This time a year ago I was stomping through the snow-covered streets of New York, slipping on ice and making sure to periodically move my toes so they did not freeze. I was cursing my unpreparedness for truly cold weather: no beanie, no gloves, and not enough layers. I was on my way to the Women’s Rights Caucus, a collective of progressive feminist individuals and organisations from around the world whose knowledge and expertise influence international negotiations on women’s rights issues. These early morning meetings, full of capable and committed women, were the saving grace of my turbulent United Nations experience. I was at my first Commission on the Status of Women (CSW), the annual United Nations forum that brings together member states and Civil Society organisations from across the world to discuss, debate, and decide on the future of women’s rights.
The challenge of CSW is that in two short week’s member states had to negotiate and come to consensus on the Agreed Conclusions: the final document that would lay out rights and obligations for all member states regarding the focus topic. The topic that year: “women’s economic empowerment in the changing world of work.”
I went into CSW feeling pumped! I was part of the World YWCA delegation – a large group of young women from places as diverse as South Sudan and Honduras, with the backing of a long standing and reputable women’s organisation. Being Australian, I was also fortunate that our Government and Civil Society organisations worked closely over the negotiations process. I had my game planned mapped out: attending Government and Civil Society events, soaking up knowledge from Women’s Rights Caucus elders, influencing negotiations through suggesting language and building relationships with representatives – it was an advocacy opportunity I had only dreamed of. And perhaps rightly so. As I soon discovered, my assumptions about women’s rights in the international sphere were completely and utterly wrong.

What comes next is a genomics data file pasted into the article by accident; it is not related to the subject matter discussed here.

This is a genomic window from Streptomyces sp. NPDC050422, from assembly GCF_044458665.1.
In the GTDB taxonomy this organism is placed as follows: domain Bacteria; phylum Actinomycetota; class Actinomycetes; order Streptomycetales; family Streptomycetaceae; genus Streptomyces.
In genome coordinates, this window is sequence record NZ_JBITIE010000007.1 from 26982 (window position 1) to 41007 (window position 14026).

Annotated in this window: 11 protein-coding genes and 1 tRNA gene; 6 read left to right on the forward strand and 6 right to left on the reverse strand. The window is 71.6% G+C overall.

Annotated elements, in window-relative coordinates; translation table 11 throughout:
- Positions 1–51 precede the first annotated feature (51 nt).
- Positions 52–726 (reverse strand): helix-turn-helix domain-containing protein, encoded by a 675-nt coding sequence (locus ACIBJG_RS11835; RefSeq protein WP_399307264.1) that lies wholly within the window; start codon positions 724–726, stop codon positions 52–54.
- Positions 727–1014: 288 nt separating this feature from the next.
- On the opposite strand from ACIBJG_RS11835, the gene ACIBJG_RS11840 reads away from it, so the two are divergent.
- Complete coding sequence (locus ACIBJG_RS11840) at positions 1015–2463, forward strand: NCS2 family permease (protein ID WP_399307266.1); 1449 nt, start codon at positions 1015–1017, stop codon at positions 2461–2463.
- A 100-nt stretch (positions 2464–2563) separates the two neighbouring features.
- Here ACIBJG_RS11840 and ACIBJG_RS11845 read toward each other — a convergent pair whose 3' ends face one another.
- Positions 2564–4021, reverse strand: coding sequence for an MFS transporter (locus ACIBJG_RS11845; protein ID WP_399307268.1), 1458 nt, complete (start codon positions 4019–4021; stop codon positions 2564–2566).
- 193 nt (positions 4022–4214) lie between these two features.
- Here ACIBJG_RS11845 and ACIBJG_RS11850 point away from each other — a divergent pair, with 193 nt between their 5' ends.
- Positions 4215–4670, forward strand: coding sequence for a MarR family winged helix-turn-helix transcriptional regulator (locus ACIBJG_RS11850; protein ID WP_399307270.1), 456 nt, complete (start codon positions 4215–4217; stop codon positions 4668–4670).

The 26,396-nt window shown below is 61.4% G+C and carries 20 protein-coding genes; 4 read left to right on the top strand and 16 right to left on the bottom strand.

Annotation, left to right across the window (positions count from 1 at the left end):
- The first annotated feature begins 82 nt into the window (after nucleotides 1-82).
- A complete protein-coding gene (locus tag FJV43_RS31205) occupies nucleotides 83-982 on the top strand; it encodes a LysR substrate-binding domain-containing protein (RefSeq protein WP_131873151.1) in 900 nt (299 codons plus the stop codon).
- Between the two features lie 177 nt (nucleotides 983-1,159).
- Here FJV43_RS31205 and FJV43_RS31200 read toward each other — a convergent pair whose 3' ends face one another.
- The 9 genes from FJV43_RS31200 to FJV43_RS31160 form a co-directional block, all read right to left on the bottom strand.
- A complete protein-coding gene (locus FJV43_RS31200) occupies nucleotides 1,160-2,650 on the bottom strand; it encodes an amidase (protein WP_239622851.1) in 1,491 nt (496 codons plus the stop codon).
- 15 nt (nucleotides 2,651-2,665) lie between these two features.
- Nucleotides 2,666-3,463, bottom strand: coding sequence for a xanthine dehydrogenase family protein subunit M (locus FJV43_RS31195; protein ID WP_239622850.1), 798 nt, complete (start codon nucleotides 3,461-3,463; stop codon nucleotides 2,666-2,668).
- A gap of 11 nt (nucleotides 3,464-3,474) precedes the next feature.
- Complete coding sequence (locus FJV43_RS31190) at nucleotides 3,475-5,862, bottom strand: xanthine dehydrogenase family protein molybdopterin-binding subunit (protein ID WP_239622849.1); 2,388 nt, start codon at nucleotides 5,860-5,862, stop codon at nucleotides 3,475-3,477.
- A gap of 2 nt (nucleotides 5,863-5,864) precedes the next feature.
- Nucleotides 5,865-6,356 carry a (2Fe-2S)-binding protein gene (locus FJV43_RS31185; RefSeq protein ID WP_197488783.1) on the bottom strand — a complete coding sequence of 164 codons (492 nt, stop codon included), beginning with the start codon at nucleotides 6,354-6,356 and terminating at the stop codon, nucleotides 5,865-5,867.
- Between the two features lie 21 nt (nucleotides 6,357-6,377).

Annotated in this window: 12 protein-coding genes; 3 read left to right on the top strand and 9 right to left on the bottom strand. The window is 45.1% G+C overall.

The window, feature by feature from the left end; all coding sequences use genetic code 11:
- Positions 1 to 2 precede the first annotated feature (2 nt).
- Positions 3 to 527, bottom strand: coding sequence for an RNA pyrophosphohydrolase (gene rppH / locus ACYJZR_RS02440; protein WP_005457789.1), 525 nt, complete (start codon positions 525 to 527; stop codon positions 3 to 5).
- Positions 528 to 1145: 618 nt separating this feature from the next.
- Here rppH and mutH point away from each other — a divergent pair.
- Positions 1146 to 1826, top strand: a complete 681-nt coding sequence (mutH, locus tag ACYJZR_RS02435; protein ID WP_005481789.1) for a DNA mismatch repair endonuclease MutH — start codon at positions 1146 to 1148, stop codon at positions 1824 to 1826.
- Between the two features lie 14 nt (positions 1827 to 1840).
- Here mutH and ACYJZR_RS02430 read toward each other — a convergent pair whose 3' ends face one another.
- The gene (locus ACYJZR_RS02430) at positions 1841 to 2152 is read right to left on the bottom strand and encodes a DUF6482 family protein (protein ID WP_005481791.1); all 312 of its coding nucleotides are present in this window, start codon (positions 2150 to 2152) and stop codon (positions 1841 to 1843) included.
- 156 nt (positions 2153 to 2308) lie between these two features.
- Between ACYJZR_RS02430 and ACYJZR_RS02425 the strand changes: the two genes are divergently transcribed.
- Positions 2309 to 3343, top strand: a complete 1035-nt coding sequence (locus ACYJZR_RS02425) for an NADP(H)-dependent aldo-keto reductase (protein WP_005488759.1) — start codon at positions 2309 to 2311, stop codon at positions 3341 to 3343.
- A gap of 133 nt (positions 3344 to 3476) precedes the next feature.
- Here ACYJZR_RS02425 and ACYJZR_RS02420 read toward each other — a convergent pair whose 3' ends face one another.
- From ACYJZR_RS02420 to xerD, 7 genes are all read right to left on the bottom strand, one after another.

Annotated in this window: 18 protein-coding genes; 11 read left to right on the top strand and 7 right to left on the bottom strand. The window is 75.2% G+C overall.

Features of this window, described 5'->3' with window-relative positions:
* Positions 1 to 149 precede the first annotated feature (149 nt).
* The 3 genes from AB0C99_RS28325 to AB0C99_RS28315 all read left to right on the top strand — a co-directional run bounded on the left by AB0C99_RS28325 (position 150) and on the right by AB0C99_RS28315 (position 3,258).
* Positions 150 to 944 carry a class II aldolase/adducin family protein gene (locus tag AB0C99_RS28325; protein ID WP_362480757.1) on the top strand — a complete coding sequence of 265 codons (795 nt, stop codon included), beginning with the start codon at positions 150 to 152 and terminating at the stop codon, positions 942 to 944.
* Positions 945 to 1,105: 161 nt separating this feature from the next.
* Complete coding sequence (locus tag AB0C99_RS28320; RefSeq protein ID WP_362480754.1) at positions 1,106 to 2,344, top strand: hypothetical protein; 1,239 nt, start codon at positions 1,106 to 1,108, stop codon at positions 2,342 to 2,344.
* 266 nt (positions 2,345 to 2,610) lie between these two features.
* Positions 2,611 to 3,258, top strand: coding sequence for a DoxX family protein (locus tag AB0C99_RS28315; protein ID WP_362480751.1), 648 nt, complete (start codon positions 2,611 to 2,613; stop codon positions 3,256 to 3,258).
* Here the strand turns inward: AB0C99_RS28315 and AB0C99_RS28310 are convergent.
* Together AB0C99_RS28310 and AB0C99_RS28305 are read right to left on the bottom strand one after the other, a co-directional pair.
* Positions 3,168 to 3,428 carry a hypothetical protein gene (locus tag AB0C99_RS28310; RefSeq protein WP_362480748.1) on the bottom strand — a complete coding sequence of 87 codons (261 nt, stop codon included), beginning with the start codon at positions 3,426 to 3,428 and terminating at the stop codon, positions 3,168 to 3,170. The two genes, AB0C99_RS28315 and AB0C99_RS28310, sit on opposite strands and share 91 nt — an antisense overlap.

I feel I should be forgiven for thinking that the Commission on the Status of Women, would be a space for progressive thinking, and progressive people. This was my first mistake. From day one I was confronted with the unsettling reality that for every progressive women’s rights activist there, there was some conservative scumbug to match. Worse, these right-wing, conservative, anti-choice, anti-contraception, pro-“women should only be in the kitchen or making babies” individuals, were often well-resourced and in some cases in positions of power. I should note that this was the first CSW under a Trump administration, and Vice President Pence had the political savvy to appoint conservative anti-choicers as the official NGO delegates on the United States delegation. On top of this, you had the usual regressive suspects – the government from Saudi Arabia for instance – and my new favourite group to hate, Holy See – the Vatican’s delegation.
The power and influence of these people within negotiations should not be underestimated, and indeed contributed much to the degradation of robust language that would uphold women’s working rights. Trading off powerful language for weak language to gain American support was, under a Trump regime, inevitable.